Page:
The only way to overcome that, he continued, is through constant communication. Once-a-year earthquake drills, like those in California, are not enough. The messages have to be everywhere, repeated ad nauseam.
“If you want to sell earthquake preparation in a way that it affects human behavior,” he said, “you have to sell it like Coca-Cola.”
Many residents of the Louisiana and Mississippi coasts didn’t get too worried when Hurricane Isaac was bearing down on them recently, perhaps in part because it was ranked as only Category 1. They might have been expecting a drizzle like New York City got a year ago from its Category 1 storm, Irene, rather than the drenching that other areas suffered from that storm. There can be a similar disconnect in how we think about earthquakes; the quakes in China on Friday, all less than magnitude 5.8, killed dozens of people and destroyed thousands of homes.
How could we improve the rating systems for natural disasters like hurricanes, tornadoes and earthquakes?
Katmandu is first on the list of cities deemed most vulnerable to seismic risk in the world. Every year in mid-January, Nepal marks National Earthquake Safety Day to commemorate the massive earthquake that flattened Katmandu in 1934. Our newspaper’s coverage of that occasion this year had highlighted the need for Nepal to better prepare for a disaster; it was only a matter of time before the next one hit.
NATURAL disasters like the devastating earthquake in Nepal constitute a highly uncertain but quantifiable risk. No one can say for sure when a major earthquake will strike. But the fault lines are known. We need a new global system of disaster insurance, akin to how homeowners guard against calamity.
Relief teams and millions of dollars of aid are arriving in Nepal, but despite the best of intentions, emergency operations will be a desperate patchwork, and long-term rebuilding will be hampered by lack of funds, donor fatigue and red tape. That’s what happened in Haiti after the 2010 earthquake, in the Philippines after a string of recent typhoons, and in the West Africa Ebola epidemic. We need a better approach.
Even poor countries can take precautions, especially if international organizations help them to do it. Think of commercial airline safety, which, though not flawless, is high even in the poorest regions in the world. There is an integrated system that connects airplane manufacturers, airline companies, air-traffic controllers, global insurers and national and global regulators.
Catastrophes like earthquakes, typhoons, droughts, floods and epidemics pose quantifiable risks. These risks can’t be specified with the actuarial precision that underlies home and life insurance, but there is enough precision to allow for insurance coverage. For hundreds of years, Lloyd’s and other insurers have been diversifying the risks of even one-time events; natural hazards like earthquakes are not one-time events, but occurrences that return with calculable probabilities.
Suppose Nepal’s government could have gone shopping for earthquake insurance to cover the large-scale losses and public-sector response after a disaster. Potential underwriters would examine the probabilities of earthquakes at various magnitudes, using the historical record, seismic modeling and assessments of the vulnerabilities of the buildings.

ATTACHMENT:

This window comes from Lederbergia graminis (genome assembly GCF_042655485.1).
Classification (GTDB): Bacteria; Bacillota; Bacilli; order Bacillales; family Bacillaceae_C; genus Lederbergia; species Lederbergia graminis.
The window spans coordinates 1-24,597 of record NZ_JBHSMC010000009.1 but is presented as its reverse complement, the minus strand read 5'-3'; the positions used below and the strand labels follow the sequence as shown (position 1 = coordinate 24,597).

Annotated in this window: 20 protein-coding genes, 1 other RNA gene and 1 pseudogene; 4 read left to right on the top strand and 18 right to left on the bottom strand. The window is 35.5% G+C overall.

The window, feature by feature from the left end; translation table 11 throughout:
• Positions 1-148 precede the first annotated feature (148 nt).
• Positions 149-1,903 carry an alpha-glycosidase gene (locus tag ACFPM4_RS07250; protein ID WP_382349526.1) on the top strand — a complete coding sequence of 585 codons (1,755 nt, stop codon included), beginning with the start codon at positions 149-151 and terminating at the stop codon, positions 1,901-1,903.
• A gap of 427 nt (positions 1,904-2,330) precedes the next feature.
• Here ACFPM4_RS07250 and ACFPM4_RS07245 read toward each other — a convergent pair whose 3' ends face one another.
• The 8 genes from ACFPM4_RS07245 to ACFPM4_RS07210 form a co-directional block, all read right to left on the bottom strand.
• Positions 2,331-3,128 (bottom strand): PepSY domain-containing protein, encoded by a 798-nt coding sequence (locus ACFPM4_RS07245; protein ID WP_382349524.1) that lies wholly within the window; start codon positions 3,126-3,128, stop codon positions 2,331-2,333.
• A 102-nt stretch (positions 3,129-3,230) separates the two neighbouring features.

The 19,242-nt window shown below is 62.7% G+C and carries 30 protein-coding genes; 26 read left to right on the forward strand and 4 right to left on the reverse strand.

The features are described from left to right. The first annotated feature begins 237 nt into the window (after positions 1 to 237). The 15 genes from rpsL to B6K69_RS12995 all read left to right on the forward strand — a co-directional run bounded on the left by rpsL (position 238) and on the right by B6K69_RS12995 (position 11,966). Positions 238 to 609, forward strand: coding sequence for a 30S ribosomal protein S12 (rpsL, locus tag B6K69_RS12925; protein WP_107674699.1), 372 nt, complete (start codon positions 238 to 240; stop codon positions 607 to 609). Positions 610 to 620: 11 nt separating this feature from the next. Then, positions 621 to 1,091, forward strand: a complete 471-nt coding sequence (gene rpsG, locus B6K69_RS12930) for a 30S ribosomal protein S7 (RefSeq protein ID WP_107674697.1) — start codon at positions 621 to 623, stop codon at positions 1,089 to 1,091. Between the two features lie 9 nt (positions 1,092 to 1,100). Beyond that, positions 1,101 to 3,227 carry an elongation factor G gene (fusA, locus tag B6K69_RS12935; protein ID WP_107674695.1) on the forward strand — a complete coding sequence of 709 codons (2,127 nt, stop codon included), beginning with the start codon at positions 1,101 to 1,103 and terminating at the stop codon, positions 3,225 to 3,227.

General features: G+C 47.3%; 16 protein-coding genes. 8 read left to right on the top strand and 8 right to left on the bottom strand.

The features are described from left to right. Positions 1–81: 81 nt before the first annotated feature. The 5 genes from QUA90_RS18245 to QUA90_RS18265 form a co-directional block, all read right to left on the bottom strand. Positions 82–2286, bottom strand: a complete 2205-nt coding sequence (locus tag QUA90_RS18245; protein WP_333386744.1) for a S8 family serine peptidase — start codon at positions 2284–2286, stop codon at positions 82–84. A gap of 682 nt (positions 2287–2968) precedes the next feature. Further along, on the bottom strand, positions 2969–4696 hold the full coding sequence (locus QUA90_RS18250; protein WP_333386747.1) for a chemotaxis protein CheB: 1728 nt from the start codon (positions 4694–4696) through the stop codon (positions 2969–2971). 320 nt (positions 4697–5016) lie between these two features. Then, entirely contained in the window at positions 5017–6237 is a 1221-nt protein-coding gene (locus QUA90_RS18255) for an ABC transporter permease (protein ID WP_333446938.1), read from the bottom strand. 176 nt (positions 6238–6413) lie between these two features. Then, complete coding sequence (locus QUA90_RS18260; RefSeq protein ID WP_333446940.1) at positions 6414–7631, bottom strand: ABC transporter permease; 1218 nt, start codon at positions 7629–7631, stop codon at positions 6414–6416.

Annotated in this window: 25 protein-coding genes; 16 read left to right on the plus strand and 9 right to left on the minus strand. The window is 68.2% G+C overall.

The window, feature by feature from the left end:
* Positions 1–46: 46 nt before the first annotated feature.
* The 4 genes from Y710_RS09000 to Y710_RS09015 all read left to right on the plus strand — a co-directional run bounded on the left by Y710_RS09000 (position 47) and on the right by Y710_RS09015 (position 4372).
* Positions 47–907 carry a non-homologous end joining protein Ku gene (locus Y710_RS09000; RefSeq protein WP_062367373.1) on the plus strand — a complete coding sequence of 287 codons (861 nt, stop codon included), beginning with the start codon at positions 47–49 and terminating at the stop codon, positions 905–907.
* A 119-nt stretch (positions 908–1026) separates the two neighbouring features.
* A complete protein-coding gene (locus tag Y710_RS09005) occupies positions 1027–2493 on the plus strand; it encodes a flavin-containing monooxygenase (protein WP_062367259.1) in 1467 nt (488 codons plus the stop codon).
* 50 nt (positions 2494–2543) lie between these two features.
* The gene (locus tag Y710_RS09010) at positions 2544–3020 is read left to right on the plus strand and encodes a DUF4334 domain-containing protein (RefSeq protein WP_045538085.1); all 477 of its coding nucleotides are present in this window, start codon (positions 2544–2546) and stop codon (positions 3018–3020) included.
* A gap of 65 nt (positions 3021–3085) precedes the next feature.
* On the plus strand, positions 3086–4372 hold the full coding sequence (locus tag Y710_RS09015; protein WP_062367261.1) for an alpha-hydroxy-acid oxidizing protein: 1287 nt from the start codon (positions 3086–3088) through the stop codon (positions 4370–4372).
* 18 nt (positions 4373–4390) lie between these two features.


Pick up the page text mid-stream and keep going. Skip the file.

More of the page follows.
The leading insurer, generally a reinsurance company, would then sell off its excess exposure to Nepal’s earthquake risk to other insurance companies, or even capital markets around the world via so-called catastrophe bonds and similar instruments. These risk carriers would receive part of Nepal’s premium payments, and be required to pay out to Nepal in the event of an earthquake. Nepal would be financially protected, and insurers would diversify the risk.
The original insurance underwriter would have made demands of Nepal, that it implement cost-effective earthquake-preparedness measures, like updated building and zoning codes; a disaster response plan; and emergency health systems. These steps would limit expected damages caused by natural disaster — and lower the premium and expected payout. Over time, underwriting benchmarks would be standardized around the world.
Most low-income countries and some rich ones as well are woefully unprepared for the quantifiable catastrophic risks they face, whether seismological shocks, climate-related catastrophes or epidemics. After each disaster, the afflicted countries and United Nations agencies must call on other countries to make ad hoc pledges of funds and response teams; there’s no global equivalent of the fire department. It’s often too little, too late.
How would a disaster insurance system work? World-leading reinsurers, such as Swiss Re, Munich Re and others, would bid to provide countries with the service. Governments would pay annual premiums, linked to actuarial assessments of risks, with international donor agencies like the World Bank helping to share the costs, based on the resources of the insured countries. For some large and unpredictable risks, where the private sector alone won’t provide cover, additional official financing would be blended with private funds, similar to what takes place in the United States with flood and crop insurance.
Cost-sharing with international agencies like the World Bank would have to be attractive enough for poor countries to obtain coverage on reasonable terms. For high-income donor countries, the upside would be a global system with reduced vulnerability and with less need to provide ad hoc post-disaster aid.
Insurance would reveal how vulnerable certain parts of the world are to rising costs of disasters, including those associated with global warming. But at least we’d be able to begin to account for this. It would provide a powerful way to drive mitigation and adaptation investments, a point emphasized in recent years by Rowan Douglas of the insurer Willis Group.
A global system of disaster insurance would of course not be perfect and would take time to implement, but could save many lives and livelihoods in the years ahead, and help vulnerable low-income countries like Haiti and Nepal chart a path to sustainable development.